With Father’s Day rapidly approaching, I’ve been thinking a little about what it means to be a father. Do you have to have children in order to be a father?
As I ponder that question, my mind turns to a particular individual – Father P.J. Maher.
Irish Priest in Rural Iowa
P.J. Maher was born in Ireland in the late 1840’s. He attended seminary school at St. John’s College in Waterford, Ireland, near where he was born. After his studies were finished, he immigrated to the United States and was ordained into the priesthood in 1870, in Dubuque, Iowa. That same year, he was sent to his first pastoral position in Anamosa, Iowa.
For those of you who may not know, the parish priest is a busy guy. First off, he celebrates the Catholic Mass every day. In addition to this, he presides over weddings, funerals, and baptisms. He gives counseling, hears confessions, visits the sick, and gives general and specific spiritual advice to his parishioners. And these are just some of the duties and responsibilities that Patrick Maher would have had. And, in addition to Anamosa, he also served the needs of the town of Prarieburg nearby. Father Maher embraced his role and served with enthusiasm.
For a while, Father Maher rented places to live, but eventually built a permanent residence for the priest in Anamosa to live in. He also built a church close to Prarieburg. To accommodate his growing congregation, he was also responsible for the construction of a newer and bigger church in Anamosa itself. Work began in 1875, and was finished in 1880.
While things were going so exceptionally well in Jones County, the town of DeWitt in Clinton County was having a very rough go of things. In 1879, the first permanent Catholic church in DeWitt, St. Simon’s, burnt down. It was quickly determined to build a new church to replace the old one. Construction quickly began and in 1880, construction was complete and the brand new St. Joseph’s was christened and ready for its eager congregation. And in 1881, Rev. Patrick J. Maher became the first long-term pastor of the brand new structure.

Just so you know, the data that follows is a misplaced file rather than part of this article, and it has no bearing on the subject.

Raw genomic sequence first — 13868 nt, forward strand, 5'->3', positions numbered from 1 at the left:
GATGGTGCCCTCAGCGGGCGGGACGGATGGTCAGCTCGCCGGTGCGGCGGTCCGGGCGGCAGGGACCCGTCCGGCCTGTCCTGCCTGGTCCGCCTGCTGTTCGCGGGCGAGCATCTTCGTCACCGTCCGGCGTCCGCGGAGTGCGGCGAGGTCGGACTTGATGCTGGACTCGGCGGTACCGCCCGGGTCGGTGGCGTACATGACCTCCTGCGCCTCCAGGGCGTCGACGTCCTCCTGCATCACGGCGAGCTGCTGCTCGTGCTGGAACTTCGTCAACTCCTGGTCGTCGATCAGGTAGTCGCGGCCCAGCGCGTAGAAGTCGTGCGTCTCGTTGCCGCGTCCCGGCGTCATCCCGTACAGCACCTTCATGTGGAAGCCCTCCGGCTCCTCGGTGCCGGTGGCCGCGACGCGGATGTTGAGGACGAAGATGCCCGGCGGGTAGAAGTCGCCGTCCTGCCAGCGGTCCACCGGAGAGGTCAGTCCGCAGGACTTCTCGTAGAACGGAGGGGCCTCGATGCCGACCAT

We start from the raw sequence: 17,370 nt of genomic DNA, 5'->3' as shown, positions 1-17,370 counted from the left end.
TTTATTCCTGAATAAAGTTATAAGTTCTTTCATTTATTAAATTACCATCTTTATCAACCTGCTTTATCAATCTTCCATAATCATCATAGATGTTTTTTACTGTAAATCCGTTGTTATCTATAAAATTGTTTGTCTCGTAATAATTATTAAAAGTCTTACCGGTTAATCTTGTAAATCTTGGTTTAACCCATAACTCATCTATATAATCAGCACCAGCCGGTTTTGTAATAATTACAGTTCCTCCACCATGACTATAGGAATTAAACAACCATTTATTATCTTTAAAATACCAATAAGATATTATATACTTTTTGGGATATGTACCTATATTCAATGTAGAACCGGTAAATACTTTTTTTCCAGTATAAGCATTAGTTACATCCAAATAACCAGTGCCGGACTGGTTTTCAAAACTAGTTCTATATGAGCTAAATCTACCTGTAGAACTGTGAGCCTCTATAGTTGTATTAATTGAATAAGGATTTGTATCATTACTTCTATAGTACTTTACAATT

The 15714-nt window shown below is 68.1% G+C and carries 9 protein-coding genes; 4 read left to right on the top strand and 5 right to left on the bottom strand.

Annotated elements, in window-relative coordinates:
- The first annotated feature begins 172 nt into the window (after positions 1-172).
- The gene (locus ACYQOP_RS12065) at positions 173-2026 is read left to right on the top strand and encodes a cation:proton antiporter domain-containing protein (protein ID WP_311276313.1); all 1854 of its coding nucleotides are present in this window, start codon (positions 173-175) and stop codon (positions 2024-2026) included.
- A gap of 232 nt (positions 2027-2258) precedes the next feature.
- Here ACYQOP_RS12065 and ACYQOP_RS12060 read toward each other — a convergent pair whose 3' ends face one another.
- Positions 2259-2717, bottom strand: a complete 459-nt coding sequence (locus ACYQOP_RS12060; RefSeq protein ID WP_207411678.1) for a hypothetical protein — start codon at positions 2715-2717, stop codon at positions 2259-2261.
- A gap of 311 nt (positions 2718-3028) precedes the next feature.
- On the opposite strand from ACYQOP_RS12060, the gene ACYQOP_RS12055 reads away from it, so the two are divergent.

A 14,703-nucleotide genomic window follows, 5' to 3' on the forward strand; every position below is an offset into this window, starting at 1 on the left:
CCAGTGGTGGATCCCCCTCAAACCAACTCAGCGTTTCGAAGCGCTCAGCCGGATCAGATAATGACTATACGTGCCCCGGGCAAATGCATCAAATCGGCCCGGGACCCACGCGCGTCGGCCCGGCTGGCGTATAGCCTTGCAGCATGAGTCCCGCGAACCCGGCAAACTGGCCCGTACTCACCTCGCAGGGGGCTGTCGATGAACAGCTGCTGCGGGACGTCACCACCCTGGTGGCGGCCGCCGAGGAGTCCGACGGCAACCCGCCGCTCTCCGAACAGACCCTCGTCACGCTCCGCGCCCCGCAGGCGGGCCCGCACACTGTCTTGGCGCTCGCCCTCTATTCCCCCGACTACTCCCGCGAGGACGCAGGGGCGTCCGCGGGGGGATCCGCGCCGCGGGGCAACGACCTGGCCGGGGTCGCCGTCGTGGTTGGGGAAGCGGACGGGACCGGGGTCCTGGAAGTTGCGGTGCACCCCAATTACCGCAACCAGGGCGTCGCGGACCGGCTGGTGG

For the next twenty-three years, Father Maher would serve his new parish. He performed all of his same priestly duties, but was also involved with the parochial school associated with the church. In April of 1904, Father Maher left for Chicago to receive treatment at a catholic hospital there. On October 3rd, he passed away at the age of fifty seven. His remains were returned to DeWitt and he was buried at St. Joseph’s Cemetery a few days later, beloved by many.
As I write this, I’m reminded of a man that played a large role in the life of my Grandfather and his brothers.
The Old Farmer and Me
Raised in Bettendorf, Iowa, my great-grandfather moved his family to an old farmstead in rural Scott County in the 1940’s. Like new kids anywhere, they had some trouble fitting in. My great-grandfather loved his children very much. However, he was quiet and reserved by nature, and spent a good amount of time working. Like many fathers, he had to spend time away from his family during work hours in order to provide their basic needs.